Efface sentence example

efface
  • Sometimes, however, he did suppress whole sections or verses, enjoining his followers to efface or forget them, and declaring them to be " abrogated."
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  • It has ever been the policy of Rome to efface national distinctions, but under the shadow of the Eastern Church national churches have grown and flourished.
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  • The doctor can tell if the cervix is dilated or has begun to thin and soften (efface).
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  • Humiliating is not too strong a term to apply to a letter in which he expresses his desire to "efface the past by every action of his life," in order that he may stand well with the king.
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  • Stage one of labor starts when your doctor tells you your cervix is dilated and you are beginning to efface.
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  • efface the memories of the ' war for oil ' in Iraq.
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  • On the restoration he urged his patron Ormonde to support the Irish Roman Catholics as the natural friends of royalty against the sectaries, and endeavoured to mitigate their lot and efface the impression made by their successive rebellions by a loyal remonstrance to Charles II., boldly repudiating papal infallibility and interference in public affairs, and affirming undivided allegiance to the crown.
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  • Braxton Hicks contractions may occur, which can be very confusing for first time mothers because they feel similar to labor contractions but they do not cause the cervix to dilate or efface.
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  • With the initiation of labor, the muscular wall of the uterus begins to contract causing the cervix to open (dilatation) and thin out (efface).
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  • The traditional bond between the north and south which nothing could efface (cf.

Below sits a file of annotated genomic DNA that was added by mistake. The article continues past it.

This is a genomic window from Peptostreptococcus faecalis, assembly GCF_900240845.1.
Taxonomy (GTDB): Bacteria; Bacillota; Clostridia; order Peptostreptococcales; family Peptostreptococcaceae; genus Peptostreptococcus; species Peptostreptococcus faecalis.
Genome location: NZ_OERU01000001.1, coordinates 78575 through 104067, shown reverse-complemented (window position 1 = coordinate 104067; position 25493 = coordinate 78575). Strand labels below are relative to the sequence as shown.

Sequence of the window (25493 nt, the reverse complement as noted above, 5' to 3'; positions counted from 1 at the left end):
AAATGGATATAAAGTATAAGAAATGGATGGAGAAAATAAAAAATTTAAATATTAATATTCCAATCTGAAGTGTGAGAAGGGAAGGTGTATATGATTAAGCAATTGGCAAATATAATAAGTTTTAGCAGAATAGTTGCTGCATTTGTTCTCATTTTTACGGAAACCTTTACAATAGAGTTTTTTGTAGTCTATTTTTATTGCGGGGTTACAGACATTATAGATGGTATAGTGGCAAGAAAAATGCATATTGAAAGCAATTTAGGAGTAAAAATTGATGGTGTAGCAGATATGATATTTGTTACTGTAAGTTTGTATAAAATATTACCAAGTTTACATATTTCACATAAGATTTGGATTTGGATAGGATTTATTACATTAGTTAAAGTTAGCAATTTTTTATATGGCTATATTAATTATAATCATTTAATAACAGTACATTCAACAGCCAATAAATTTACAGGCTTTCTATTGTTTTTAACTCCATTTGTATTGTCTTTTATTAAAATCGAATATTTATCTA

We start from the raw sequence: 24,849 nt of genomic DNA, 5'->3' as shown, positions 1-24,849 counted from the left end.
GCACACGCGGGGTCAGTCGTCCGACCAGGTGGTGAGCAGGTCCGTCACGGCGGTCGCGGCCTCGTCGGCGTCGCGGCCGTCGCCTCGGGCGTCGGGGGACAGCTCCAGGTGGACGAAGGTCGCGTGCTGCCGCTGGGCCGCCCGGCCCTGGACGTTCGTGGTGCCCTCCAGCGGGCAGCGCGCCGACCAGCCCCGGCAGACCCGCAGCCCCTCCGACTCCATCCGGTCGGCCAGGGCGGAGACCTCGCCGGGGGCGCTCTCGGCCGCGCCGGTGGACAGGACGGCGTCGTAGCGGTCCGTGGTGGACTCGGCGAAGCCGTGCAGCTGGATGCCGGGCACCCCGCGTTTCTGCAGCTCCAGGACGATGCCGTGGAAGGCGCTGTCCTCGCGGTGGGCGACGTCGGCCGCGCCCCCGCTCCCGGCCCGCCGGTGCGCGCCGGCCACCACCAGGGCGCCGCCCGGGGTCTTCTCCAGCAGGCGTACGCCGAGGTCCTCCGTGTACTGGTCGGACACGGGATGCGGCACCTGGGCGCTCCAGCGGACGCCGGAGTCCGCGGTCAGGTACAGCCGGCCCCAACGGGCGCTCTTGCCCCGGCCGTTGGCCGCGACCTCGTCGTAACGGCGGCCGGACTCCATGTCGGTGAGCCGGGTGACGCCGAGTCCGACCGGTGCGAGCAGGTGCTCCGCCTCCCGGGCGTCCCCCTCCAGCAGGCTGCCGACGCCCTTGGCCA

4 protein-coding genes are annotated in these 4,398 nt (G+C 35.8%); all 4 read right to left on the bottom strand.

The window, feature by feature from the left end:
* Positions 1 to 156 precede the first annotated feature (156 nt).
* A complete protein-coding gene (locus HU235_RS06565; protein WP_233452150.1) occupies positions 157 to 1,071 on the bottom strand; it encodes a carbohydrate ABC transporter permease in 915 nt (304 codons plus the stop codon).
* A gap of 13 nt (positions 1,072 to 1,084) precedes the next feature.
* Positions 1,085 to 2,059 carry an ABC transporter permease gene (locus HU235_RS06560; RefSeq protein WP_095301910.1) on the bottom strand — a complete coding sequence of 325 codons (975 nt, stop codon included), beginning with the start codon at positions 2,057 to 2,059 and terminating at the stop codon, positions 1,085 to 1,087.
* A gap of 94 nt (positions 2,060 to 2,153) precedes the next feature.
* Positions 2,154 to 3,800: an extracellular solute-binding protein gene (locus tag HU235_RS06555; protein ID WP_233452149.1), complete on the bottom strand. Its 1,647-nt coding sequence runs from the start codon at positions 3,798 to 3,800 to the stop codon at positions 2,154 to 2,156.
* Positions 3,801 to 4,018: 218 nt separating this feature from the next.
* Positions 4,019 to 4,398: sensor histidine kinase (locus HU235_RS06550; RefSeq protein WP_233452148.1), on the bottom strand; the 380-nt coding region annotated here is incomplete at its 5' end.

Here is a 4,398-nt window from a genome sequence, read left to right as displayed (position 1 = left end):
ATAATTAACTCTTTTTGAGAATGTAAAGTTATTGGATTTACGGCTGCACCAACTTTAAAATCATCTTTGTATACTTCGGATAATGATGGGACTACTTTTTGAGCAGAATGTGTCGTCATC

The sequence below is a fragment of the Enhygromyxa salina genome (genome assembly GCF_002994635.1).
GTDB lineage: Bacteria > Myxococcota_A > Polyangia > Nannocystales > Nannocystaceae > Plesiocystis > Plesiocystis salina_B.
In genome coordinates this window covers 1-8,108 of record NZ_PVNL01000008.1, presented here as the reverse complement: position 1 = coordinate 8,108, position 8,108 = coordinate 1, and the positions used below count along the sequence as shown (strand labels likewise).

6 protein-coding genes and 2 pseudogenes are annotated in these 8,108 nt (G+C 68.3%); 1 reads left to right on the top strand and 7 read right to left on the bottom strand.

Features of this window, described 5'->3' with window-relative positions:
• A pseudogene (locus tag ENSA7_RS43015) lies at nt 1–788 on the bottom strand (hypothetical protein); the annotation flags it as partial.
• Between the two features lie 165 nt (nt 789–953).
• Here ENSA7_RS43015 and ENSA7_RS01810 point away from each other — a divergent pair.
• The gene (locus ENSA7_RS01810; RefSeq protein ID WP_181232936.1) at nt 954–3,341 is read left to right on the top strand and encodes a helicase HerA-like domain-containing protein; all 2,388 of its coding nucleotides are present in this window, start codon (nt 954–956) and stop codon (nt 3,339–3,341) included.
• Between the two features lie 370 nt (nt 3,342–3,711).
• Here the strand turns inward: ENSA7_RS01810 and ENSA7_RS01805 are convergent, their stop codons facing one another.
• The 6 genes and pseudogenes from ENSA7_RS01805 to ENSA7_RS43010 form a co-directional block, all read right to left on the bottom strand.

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  • You will know you are in early labor when your doctor tells you at your weekly pelvic exam that your cervix is between one and four centimeters dilated and starting to efface.
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  • The reason why this method works for some women is the male semen may contain prostaglandins that help efface the cervix and start labor.
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  • efface any distinction between speakers and ' audience ': all were equal participants.
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  • Thus so far from simplifying or really elucidating the religion, these priestly labors tended rather to confuse one legend with another and to efface the personality of individual gods.
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  • For a first-time mother the cervix must completely efface before dilatation continues.
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  • efface the impression which was then, I think indelibly, stamped upon my mind.
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  • At the same time this strategy does not efface local cultural originality, the specific imagery bound to certain localities.
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  • In various passages in Joachim's writings the clerical hierarchy is represented by Rachel and the contemplative order by her son Joseph, and Rachel is destined to efface herself before her son.
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